Biochips raise critical issues of personal privacy
DNA microchips will soon be able to reveal to anyone an accurate profile of your personality and potential
All things change, I am told, but I greatly fear one change about to overcome us in the new millennium -- loss of individual privacy. I don't mean strangers listening through key holes or reading my e mail. I have something much more personal in mind.
What I fear I shall lose in the coming decade is my private sense of self, that unique collection of foibles and strengths that make me a particular person -- one who wears clogs, is a bit over-feisty, and takes lipitor to keep my cholesterol down. Before this decade ends, a simple sample of my blood, tested with a biochip, will quickly and cheaply yield a computer characterization of my genes, a summary that can reveal to any stranger the secrets of my innermost self.
A biochip, also called a gene microarray, is a square of glass smaller than a postage stamp, covered with millions of strands of DNA like blades of grass. Biochips were invented nine years ago by gene scientist Stephen Fodor. In a flash of insight, he saw that photolithography, the process used to etch semiconductor circuits into silicon, could also be used to assemble particular DNA molecules on a chip -- a biochip.
Think of the chip surface as a field of assembly sites, much as a TV screen is a field of colored dots. Just as a scanning beam moves over each individual TV dot instructing it to be red, green, or blue (the three components of color), so a scanning beam moves over each biochip spot, commanding the addition there of a base to a growing strand of DNA. A computer, by varying the wavelength of the scanning beam, determines which of four possible units, called nucleotides, is added to the growing DNA strand anchored to each spot. When the entire chip has been scanned, each DNA strand has been lengthened one nucleotide unit. The computer repeats the process, layer by layer, until each DNA strand is an entire gene or gene fragment. One biochip made in this way contains hundreds of thousands of specific gene sequences.
How could you use such a biochip to delve into my genes? All you would have to do is to obtain a little of my DNA, say from a blood sample or even a bit of hair. Flush fluid containing my DNA over the biochip surface. Every place my DNA has a gene matching one of the biochip strands, it will stick to it in a way the computer can detect.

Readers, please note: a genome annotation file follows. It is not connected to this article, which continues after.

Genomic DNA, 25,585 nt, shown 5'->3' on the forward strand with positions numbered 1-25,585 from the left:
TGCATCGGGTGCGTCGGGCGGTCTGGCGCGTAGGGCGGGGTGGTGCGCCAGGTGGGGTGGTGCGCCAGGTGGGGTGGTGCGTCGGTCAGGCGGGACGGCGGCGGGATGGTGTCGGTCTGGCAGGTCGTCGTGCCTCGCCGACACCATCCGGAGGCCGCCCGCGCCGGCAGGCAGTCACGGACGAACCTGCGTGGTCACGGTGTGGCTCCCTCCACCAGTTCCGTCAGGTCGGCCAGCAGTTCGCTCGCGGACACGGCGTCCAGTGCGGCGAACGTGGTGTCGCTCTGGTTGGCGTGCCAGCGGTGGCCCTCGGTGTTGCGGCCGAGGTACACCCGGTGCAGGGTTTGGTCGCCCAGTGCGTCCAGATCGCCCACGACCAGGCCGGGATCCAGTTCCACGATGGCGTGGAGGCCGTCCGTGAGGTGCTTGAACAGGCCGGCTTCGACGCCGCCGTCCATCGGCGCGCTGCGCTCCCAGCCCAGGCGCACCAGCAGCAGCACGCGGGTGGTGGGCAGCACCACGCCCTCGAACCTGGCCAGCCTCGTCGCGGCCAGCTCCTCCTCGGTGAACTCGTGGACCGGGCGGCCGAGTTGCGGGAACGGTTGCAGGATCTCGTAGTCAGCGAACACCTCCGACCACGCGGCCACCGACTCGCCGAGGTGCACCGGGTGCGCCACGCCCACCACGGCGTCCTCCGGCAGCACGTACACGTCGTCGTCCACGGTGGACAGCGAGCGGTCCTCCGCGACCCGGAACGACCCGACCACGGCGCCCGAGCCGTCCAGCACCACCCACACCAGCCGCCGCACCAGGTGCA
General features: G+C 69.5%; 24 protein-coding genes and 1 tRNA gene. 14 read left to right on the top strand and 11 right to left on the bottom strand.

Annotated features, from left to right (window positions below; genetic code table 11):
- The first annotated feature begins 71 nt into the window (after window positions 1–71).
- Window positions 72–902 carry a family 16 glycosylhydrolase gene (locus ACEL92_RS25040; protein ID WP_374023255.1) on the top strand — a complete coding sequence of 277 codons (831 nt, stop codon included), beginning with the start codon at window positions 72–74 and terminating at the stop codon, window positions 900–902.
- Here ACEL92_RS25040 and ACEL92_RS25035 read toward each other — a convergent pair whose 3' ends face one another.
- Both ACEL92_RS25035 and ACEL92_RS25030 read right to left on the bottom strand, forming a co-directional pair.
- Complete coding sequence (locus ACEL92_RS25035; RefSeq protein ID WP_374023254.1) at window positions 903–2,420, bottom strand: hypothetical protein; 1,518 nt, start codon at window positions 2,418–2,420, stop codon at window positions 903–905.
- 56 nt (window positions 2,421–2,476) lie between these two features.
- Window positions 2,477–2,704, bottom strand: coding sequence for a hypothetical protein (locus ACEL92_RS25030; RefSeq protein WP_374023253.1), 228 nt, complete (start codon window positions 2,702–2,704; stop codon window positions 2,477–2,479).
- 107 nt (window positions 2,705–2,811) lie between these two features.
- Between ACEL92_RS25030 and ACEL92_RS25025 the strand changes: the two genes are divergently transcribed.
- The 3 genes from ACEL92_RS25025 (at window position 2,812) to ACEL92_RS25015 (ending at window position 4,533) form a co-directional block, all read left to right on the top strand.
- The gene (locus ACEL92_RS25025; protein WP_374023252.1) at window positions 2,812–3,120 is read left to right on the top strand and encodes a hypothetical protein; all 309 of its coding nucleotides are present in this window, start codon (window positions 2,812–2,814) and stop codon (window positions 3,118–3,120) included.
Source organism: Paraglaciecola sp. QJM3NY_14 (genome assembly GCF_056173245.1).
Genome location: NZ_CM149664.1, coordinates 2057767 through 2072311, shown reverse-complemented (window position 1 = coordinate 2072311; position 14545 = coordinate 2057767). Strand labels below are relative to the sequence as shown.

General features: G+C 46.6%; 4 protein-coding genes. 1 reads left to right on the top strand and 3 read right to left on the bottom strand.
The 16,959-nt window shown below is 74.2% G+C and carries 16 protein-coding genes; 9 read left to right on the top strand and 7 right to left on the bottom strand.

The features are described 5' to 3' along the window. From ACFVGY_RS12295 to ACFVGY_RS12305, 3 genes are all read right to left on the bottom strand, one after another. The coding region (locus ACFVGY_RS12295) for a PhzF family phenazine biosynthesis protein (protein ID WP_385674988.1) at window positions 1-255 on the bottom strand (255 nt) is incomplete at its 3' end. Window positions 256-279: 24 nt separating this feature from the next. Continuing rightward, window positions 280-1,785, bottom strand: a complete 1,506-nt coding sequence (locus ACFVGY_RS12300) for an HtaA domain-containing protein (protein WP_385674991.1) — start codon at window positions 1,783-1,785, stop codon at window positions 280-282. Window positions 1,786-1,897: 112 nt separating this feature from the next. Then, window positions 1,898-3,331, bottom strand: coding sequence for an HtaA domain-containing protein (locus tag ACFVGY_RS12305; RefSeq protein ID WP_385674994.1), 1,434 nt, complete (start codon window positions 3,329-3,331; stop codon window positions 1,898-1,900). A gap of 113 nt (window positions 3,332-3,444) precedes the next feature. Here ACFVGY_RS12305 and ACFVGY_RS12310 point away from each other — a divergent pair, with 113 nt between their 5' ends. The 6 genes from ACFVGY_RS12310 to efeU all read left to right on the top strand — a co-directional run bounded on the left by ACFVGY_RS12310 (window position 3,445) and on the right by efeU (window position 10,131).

Now here is where it gets interesting -- and scary. The mad rush to sequence the human genome is over. The gene research firm Celera announced Monday it has essentially completed the sequence, with over 90% of genes done. Already the researchers are busily comparing their consensus "reference sequence" to the DNA of individual people, and noting any differences they detect.
Called single nucleotide polymorphisms, or snps (pronounced "snips"), these spot differences in the identity of particular nucleotides record every way in which a particular individual differs from the reference sequence. Some single nucleotide snips cause diseases like cystic fibrosis or sickle cell anemia. In my case, particular snps give me red hair and elevated levels of cholesterol in my blood. Everything genetic about me that is different from you is caused by a few thousand snps; otherwise you and I are identical.
The scary part is snps on chips. Researchers plan to have identified some 300,000 different snps by year's end, all of which could reside on a single biochip. When my DNA is flushed over a snp biochip, the sequences that light up will instantly reveal my snp profile. Everything about me that makes me me, every gene that might affect my health, my behavior, my future potential -- all are there to be read by any stranger clever enough to interpret the profile.
To what extent am I my genes? Scientists fight about this question, and I don't know the answer. I do know that much of what I am like is strongly affected by my genetic makeup. Researchers have proven beyond any real dispute that intelligence and major personality traits like aggressiveness and inquisitiveness are about 80% heritable (that is, 80% of the variation in these traits reflects variation in genes).
My snp profile will reflect all of this variation, a table of contents of my chromosomes, a molecular window to my soul. When millions of such snp profiles have been gathered -- and we're talking years, not decades -- any computer worth keeping will be able to identify other individuals with profiles like mine, and, by examining health records, standard personality tests, and the like, correlate parts of my profile with particular traits.
There is no place my identity can hide. Even behavioral characteristics involving many genes, which until now have been thought too complex to ever analyze, cannot resist a determined assault by a computer comparing snp profiles.
All this lies in the future, but not far, I'd wager.